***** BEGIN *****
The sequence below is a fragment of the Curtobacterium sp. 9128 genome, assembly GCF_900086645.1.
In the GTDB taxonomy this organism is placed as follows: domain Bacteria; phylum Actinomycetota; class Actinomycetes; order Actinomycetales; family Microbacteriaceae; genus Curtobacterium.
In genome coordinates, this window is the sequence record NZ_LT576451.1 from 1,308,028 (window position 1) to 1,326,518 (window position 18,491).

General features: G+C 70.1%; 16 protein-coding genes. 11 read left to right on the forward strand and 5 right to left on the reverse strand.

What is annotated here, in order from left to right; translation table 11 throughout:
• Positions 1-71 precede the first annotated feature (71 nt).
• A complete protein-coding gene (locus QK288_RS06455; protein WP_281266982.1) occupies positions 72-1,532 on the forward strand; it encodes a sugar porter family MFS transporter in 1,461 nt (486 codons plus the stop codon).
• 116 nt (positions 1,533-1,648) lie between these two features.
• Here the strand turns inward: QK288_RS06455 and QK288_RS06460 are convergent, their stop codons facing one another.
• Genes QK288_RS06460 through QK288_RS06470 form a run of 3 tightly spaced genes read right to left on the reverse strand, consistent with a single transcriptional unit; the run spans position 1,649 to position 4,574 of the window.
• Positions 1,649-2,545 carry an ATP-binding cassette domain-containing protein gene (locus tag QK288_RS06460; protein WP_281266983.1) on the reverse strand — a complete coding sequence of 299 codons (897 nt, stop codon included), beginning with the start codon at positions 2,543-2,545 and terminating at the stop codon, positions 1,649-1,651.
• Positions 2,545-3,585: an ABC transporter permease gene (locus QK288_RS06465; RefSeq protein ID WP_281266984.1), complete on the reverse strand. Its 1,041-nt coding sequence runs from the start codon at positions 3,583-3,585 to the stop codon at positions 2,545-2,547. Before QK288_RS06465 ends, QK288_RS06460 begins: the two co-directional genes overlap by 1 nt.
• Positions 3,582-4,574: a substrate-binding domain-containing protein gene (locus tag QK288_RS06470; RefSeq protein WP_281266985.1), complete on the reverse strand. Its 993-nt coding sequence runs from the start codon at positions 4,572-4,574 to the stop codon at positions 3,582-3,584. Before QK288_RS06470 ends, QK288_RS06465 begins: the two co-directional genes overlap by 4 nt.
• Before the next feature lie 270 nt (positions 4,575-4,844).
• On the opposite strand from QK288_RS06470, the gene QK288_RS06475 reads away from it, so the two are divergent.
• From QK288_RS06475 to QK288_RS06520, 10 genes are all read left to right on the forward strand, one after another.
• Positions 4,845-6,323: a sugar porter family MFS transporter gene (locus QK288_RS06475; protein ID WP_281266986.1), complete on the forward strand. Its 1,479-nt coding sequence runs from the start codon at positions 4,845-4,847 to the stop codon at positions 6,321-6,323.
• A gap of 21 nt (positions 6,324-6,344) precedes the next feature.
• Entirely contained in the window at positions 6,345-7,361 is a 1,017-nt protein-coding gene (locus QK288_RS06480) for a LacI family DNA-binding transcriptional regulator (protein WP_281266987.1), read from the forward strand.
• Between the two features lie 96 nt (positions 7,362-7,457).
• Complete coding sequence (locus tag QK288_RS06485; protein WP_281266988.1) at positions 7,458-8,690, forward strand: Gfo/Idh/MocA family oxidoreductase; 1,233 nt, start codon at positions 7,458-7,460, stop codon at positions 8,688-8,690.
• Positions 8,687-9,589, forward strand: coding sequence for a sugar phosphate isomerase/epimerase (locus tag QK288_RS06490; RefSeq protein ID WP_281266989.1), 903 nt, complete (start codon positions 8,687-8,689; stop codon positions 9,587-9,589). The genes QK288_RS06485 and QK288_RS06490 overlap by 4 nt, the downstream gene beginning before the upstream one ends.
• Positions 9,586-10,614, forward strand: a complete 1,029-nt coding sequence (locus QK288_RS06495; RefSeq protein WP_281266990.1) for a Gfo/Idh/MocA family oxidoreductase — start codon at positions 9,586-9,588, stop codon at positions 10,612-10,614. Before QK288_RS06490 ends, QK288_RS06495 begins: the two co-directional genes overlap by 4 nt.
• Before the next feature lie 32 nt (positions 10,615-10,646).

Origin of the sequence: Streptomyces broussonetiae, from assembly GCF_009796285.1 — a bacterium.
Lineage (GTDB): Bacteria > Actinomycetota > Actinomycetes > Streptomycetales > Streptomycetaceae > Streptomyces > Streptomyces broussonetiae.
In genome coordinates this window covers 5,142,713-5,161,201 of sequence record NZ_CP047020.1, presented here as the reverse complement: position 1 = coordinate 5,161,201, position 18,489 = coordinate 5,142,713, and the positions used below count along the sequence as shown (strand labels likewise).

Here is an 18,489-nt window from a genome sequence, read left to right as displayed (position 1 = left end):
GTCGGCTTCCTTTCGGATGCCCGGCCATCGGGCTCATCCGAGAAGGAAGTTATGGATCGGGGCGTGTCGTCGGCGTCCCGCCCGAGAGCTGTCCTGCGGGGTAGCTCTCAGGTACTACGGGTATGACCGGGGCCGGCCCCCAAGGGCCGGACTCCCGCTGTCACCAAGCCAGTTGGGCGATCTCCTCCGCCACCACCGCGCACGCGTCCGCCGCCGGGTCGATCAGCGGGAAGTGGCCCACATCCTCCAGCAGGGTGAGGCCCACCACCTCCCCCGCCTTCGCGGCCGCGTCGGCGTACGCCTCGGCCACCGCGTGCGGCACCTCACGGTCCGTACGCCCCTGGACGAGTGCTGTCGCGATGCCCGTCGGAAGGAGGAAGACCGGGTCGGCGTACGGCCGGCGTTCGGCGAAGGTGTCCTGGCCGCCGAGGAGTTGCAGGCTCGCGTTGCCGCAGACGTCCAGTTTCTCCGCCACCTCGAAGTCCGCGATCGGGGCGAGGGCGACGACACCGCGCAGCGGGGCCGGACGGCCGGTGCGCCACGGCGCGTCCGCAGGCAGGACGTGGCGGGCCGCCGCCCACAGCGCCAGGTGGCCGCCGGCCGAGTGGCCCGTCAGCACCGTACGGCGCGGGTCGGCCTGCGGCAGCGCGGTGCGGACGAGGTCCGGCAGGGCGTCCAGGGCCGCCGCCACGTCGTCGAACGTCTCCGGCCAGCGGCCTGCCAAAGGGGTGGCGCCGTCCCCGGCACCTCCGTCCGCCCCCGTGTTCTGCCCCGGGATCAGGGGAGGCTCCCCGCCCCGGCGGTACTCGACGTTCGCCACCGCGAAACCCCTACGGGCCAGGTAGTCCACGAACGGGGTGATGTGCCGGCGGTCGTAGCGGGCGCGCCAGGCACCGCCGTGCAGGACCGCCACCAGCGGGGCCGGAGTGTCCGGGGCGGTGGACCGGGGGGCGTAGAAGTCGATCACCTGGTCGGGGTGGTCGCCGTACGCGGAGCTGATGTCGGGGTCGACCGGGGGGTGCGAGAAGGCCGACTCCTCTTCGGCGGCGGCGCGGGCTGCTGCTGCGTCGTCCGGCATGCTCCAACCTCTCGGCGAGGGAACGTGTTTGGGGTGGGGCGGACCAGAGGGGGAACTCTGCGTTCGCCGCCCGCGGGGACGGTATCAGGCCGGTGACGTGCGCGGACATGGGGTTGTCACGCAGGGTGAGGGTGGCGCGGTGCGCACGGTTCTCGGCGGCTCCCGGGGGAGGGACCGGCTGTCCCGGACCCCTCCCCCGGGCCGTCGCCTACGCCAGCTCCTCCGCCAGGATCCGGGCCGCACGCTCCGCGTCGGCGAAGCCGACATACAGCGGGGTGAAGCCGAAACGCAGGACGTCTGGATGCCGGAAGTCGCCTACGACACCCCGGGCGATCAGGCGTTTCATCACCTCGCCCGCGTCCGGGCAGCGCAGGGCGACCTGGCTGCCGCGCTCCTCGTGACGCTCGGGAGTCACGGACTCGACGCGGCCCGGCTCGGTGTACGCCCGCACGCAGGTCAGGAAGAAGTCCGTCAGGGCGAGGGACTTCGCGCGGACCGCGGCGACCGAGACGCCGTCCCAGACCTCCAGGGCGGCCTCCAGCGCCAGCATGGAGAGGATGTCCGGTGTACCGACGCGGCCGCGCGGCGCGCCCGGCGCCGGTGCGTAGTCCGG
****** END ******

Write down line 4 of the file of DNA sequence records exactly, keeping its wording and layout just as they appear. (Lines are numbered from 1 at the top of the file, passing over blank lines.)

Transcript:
General features: G+C 70.1%; 16 protein-coding genes. 11 read left to right on the forward strand and 5 right to left on the reverse strand.